Four Corners is delighted to host Zula Rabikowska’s Nothing But a Curtain.
Tues - Sat, 11.00 - 18.00. Free entry
This multi-media exhibition seeks to challenge cultural and gender stereotypes in as well as and about the region known as the former “Eastern Bloc”.
The end of communism led to the escalation of gender-specific segregation in the labour market, contributing to a ‘feminisation of poverty’ and economic divisions between men and women. To this day, growing up in Central and Eastern Europe means facing male-dominated political systems, sexist stereotypes, restrictive beauty standards, familialial and religious expectations.
In the summer of 2021, Zula travelled 4,552 miles (7325.80 km) across the former “Eastern Bloc”, to document how younger generations experience traces of an obsolete world order. Tracing the border known as the “Iron Curtain”, Zula photographed and interviewed 104 people about their personal experiences of gender and womanhood. Travelling only by public transport, Zula visited 20 cities across Poland, Estonia, Latvia, Lithuania, Germany, Czech Republic, Slovakia, Hungary, Romania and Bulgaria.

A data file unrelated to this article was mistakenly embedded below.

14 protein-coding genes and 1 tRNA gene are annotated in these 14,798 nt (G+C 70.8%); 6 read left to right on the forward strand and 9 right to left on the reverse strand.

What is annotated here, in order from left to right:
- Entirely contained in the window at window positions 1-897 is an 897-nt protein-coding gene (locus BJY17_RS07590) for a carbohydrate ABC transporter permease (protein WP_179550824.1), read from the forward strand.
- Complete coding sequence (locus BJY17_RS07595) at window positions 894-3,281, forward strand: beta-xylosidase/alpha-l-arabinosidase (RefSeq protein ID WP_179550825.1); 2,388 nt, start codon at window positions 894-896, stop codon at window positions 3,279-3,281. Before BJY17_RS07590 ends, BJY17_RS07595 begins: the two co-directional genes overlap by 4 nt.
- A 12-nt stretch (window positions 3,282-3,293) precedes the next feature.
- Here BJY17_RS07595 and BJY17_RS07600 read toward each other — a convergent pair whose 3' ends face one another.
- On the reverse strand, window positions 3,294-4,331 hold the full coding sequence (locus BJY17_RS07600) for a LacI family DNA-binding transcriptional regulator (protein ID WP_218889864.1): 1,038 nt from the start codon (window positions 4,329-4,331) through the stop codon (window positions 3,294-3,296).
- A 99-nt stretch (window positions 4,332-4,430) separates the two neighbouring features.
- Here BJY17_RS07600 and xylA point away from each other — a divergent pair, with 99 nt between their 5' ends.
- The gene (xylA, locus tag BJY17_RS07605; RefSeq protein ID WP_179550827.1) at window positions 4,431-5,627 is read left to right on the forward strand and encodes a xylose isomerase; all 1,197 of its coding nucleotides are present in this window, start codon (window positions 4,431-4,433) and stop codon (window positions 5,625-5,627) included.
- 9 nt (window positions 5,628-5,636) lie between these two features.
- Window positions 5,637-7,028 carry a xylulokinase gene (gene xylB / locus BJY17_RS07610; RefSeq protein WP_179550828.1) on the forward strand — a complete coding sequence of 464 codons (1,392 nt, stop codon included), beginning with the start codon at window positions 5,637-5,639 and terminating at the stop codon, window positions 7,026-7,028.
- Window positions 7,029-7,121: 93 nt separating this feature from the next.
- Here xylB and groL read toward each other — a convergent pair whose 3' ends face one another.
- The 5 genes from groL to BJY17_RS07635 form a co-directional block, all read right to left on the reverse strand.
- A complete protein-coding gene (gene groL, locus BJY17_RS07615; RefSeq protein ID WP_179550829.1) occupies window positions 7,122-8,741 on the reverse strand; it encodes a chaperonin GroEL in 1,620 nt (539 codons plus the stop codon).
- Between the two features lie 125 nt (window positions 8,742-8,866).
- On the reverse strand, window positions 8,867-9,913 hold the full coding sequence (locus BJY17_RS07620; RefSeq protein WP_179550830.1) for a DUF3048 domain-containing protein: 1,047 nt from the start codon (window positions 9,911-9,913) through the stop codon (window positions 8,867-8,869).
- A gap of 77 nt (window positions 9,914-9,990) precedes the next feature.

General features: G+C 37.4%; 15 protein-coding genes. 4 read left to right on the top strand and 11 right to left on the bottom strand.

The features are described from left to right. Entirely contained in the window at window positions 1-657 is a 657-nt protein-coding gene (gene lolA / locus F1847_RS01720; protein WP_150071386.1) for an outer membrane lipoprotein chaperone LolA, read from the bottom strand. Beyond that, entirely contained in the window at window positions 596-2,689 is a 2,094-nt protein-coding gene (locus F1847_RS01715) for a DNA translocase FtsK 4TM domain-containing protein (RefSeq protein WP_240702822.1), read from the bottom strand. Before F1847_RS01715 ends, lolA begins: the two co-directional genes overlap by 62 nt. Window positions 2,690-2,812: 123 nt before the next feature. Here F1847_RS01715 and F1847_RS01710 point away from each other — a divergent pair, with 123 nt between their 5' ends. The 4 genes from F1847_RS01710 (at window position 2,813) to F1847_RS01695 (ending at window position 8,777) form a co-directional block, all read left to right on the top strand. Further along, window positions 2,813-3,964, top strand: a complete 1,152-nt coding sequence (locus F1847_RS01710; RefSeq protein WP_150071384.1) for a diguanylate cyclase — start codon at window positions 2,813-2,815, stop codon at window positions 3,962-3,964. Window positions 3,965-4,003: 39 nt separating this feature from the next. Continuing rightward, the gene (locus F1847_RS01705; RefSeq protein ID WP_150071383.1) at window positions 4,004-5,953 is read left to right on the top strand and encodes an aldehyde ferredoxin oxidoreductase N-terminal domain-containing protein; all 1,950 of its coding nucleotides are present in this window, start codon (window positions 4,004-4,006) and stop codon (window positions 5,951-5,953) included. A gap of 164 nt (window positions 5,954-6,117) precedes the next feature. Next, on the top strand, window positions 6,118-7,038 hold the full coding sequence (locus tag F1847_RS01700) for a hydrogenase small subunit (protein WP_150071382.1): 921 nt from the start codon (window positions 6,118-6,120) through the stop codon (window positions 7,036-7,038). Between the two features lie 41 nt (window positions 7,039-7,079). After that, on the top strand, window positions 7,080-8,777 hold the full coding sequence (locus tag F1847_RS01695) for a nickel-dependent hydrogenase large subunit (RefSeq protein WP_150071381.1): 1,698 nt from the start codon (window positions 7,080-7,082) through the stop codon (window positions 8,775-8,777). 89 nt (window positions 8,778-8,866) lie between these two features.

Nothing But a Curtain consists of photographs, moving image, archival images and documents, and installations. This multidisciplinary approach seeks to challenge linear documentary story-telling conventions and to allow for a plurality of voices and experiences to be seen and heard. Zula embarked on this journey, with a Soviet-made Kiev 80 camera, produced in a military factory in 1978 in Kiev. The metal shutter of the camera imprints a “curtain” of light within the images, echoing the way Soviet history has shaped gender identity.
To weave the chorus of voices and experiences directly to the project, Zula asked each participant to contribute a piece of fabric, which she stitched together whilst travelling. In this way, Zula created her own metaphorical version of the former political divide, which once separated the so-called “East” from “West.”
Nothing but a Curtain highlights the heterogeneity of life and identity in these countries and through this, resists the homogenising, xenophobic and misogynistic legacy of Western Cold War thinking—thinking that condensed millions of people into a “Bloc.”